12 interesting facts about salad burnet •
The genus name Sanguisorba comes from the Greek ‘sanguis’ meaning blood and ‘sorbere’ to staunch because of its traditional use stopping bleeding, both internally and externally. The great, 16th century English botanist John Gerard described it a ‘capital wound herb.’
The disinfectant and antiseptic properties were also valued for sores, sunburn, bites and ulcers. There is little research to confirm salad burnet’s blood flow reducing properties, though it does show some antibiotic properties.
Salad burnet’s most famous use was probably added to claret or ale or refreshing summer drinks. According to Gerard it would “make the hart merry and glad, as also put into wine, to which it yeldeth a certain grace in the drinking.”
Herbalist Nicholas Culpeper, author of Culpeper’s Complete Herbal (1653) called salad burnet ‘a most precious herb’ and said the continual use of it ‘preserves the body in health and vigour.’
Drunk as a tea it is mildly diuretic. It is astringent and was valued as a tonic, for aiding digestion and relieving diarrhoea. As a cooling herb it was used to promote perspiration.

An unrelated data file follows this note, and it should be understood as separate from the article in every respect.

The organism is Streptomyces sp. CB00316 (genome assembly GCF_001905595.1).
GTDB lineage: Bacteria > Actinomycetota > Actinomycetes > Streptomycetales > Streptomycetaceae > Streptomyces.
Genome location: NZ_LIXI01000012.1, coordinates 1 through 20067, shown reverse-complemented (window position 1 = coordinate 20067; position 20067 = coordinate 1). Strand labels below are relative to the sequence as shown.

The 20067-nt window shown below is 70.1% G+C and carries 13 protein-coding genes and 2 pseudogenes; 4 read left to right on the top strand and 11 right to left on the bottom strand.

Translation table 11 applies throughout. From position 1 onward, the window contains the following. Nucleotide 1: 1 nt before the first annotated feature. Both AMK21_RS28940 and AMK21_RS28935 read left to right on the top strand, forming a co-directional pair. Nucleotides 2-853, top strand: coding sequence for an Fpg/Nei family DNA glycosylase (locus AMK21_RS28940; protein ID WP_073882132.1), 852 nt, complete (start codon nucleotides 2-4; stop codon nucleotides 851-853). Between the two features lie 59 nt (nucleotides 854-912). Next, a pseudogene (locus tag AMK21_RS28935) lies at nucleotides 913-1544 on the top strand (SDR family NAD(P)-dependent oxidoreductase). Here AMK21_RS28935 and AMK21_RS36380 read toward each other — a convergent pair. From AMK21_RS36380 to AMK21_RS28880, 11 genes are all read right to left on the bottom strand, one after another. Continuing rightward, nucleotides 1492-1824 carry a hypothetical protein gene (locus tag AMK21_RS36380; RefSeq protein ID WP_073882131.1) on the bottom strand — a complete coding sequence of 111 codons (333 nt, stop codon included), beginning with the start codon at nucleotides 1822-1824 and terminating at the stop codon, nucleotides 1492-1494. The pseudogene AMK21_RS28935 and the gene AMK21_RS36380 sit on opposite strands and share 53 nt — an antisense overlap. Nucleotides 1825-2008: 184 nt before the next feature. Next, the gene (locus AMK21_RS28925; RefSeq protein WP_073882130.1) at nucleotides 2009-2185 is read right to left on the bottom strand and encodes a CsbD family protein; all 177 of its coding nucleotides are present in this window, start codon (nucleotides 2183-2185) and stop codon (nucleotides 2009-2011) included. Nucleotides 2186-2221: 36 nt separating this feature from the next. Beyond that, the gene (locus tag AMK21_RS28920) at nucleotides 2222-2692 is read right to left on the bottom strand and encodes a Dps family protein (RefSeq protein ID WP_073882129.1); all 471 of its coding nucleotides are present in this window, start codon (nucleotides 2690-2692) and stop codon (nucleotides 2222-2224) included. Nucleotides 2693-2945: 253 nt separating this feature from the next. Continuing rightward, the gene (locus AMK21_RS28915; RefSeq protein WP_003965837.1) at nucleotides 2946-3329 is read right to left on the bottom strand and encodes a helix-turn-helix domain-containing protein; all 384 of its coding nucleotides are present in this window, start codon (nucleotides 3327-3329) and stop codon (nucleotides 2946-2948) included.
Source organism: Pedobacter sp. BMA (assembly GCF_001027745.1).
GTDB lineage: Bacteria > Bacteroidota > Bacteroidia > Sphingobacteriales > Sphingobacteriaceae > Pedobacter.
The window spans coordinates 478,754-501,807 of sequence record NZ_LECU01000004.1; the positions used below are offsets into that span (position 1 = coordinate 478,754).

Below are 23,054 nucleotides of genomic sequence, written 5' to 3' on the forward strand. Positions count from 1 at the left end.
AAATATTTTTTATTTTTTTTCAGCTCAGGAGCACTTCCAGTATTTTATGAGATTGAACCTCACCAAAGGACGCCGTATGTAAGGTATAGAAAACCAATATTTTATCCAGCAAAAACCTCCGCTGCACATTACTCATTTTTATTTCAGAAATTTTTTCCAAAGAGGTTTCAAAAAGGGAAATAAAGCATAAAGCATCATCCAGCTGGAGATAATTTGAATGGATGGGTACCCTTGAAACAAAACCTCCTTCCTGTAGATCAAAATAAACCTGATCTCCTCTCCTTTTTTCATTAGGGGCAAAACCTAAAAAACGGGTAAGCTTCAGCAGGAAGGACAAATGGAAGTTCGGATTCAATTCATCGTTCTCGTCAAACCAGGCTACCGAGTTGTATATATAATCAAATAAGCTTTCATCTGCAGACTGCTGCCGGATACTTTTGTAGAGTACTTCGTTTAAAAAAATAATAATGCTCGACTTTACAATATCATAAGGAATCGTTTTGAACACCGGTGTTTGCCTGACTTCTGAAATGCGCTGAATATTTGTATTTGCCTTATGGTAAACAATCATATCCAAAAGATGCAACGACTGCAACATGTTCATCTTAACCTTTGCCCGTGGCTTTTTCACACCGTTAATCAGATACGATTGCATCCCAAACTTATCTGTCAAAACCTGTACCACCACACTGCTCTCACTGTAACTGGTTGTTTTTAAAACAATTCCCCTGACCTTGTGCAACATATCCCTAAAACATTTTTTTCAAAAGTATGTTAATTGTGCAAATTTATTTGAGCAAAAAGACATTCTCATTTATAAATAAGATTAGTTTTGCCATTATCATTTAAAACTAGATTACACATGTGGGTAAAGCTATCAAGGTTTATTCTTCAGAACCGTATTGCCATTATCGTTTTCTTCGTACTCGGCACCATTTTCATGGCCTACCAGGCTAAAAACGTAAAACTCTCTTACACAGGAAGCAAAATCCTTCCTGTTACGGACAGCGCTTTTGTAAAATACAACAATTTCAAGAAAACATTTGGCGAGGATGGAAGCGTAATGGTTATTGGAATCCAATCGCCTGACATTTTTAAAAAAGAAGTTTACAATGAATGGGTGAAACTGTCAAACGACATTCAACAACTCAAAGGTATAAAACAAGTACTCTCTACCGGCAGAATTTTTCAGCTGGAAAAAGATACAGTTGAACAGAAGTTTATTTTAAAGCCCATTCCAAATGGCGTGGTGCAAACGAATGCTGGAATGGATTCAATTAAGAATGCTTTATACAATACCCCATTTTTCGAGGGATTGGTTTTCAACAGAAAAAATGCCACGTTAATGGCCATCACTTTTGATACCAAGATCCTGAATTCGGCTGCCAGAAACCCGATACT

A larger plant, the great burnet ( Sanguisorba officinalis) was preferred as the official medicinal herb, probably due to its size, however both species have similar medicinal properties.
Salad burnet’s flowers are female at the top, male at the bottom and hermaphrodite inbetween.
The Romans took salad burnet into battle, believing its blood-clotting properties would save them if they were wounded.
An infusion of salad burnet was believed to cure gout and rheumatism.
A facial wash can be used for sunburnt or troubled skin.
Salad burnet can be used to stabilise banks, in rock gardens and does well in a mixed meadow.
It is one of the few plants not overwhelmed by mint.